'The Canyons' Reviews: the Good, the Bad and the Lohan

Lindsay Lohan James Deen The Canyons at Dinner - H 2013

Lindsay Lohan James Deen The Canyons at Dinner - H 2013

Paul Schrader's drama, already notorious for the story of its tumultuous production, opens Friday via IFC Films.

The reviews for The Canyons, co-starring porn star James Deen and Hollywood troublemaker Lindsay Lohan, are rolling in. Here's an early roundup of critics' feedback on the buzzy B-movie, directed by Paul Shrader and written by Bret Easton Ellis

Todd McCarthy, The Hollywood Reporter: "Far from the renegade, boundary-pushing, sexually explicit sensation that its makers have been suggesting, The Canyons is a lame, one-dimensional and ultimately dreary look at peripheral Hollywood types not worth anyone's time either onscreen or in real life. Skanky side of L.A. expert Bret Easton Ellis employs nothing but melodramatic cliches in relating the manipulative and duplicitous doings of characters altogether interchangeable in their tediousness and lack of distinct personalities, while Paul Schrader had far more to work with in his last foray into scum-bucket Hollywood behavior in the excellent Auto Focus."

David Denby, The New Yorker: "Lohan is a real actress, but in this movie she’s puffy and overwrought and unfocussed, and she weeps a lot. At times, needy and confused, she’s touching, but you’re not sure whether she’s crying in character, or lamenting her participation in a low-budget movie, or grieving over her own troubles. Whatever it is, she offers the only palpable emotion in the controlled wastes of The Canyons."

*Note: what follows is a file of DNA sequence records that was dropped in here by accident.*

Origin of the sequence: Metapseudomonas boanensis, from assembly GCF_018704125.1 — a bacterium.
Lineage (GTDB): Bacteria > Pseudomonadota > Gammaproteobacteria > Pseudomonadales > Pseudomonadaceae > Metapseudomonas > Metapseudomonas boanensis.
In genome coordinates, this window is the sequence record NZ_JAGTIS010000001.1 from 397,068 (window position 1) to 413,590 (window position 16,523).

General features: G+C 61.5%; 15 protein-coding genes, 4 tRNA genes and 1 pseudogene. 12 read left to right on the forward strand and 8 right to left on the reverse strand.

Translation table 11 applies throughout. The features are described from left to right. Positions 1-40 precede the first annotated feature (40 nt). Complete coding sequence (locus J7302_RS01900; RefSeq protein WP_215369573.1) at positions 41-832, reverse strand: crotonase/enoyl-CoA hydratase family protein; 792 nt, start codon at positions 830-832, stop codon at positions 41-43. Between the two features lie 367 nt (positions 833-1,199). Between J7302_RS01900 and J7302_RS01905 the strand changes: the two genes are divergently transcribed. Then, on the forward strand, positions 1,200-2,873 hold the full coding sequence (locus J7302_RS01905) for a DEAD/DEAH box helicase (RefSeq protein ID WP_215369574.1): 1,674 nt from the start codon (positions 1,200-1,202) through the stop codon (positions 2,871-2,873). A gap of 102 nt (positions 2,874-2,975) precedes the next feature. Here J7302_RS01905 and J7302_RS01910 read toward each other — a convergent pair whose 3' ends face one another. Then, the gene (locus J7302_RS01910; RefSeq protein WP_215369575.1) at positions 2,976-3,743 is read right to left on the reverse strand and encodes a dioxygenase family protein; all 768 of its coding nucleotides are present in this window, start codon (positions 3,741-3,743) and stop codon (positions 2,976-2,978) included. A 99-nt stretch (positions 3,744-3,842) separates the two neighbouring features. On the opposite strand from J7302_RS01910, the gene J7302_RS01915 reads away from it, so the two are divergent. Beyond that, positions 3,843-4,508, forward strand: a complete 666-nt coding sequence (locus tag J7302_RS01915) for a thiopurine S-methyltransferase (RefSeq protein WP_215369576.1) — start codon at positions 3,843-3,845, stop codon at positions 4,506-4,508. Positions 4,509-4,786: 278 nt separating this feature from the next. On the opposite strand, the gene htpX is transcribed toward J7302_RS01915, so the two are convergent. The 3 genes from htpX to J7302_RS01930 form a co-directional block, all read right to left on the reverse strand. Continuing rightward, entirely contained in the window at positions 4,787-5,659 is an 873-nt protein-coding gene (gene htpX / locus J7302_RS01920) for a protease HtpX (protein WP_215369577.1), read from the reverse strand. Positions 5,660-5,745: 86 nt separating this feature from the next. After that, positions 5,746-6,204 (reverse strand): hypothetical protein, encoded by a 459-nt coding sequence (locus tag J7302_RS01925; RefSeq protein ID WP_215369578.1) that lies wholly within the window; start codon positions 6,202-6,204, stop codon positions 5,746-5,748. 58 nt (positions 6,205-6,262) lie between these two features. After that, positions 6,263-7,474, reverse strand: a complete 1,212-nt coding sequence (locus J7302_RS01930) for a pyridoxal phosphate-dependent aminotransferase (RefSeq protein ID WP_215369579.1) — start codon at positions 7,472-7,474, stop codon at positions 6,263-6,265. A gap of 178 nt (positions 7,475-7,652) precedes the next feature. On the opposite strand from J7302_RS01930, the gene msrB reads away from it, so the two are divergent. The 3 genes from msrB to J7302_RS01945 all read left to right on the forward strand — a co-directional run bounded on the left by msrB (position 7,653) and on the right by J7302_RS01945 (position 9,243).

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Eric KohnIndiewire: "Here, Lohan is as bland and unfocused as the material. During the one scene that allows her to degrade her oppressive boyfriend, her robotic delivery freezes the possibilities of bona fide tension (as well as titillation, for whatever that's worth). 'I don't like to feel like I'm not in control,' Christian moans to his shrink, and while those may be Ellis' words, Schrader probably can relate. The Canyons has no discernible identity, resulting in the rare case where the story of the production outdoes the final product: As an indictment of the modern filmmaking practice, it's only effective because it fails."

John Hazelton, ScreenDaily.com: "Lohan (who hasn’t carried a hit since 2005's Herbie: Fully Loaded) is more than believable, but neither the script nor her performance quite explains the fatal attraction that Tara seems to exert. In his first non-porn role, Deen is excellent as the icy Christian."

Scott Foundas, Variety: "The major exception is Lohan, who gives one of those performances, like Marlon Brando’s in Last Tango in Paris, that comes across as some uncanny conflagration of drama and autobiography. Lohan may not go as deep or as far as Brando, but with her puffy skin, gaudy hoop earrings and thick eye makeup, there's a little-girl-lost quality to the onetime Disney teen princess that’s very affecting. Whenever she's onscreen, she projects a sense of just barely holding on to that precarious slide area in the shadow of the Hollywood sign."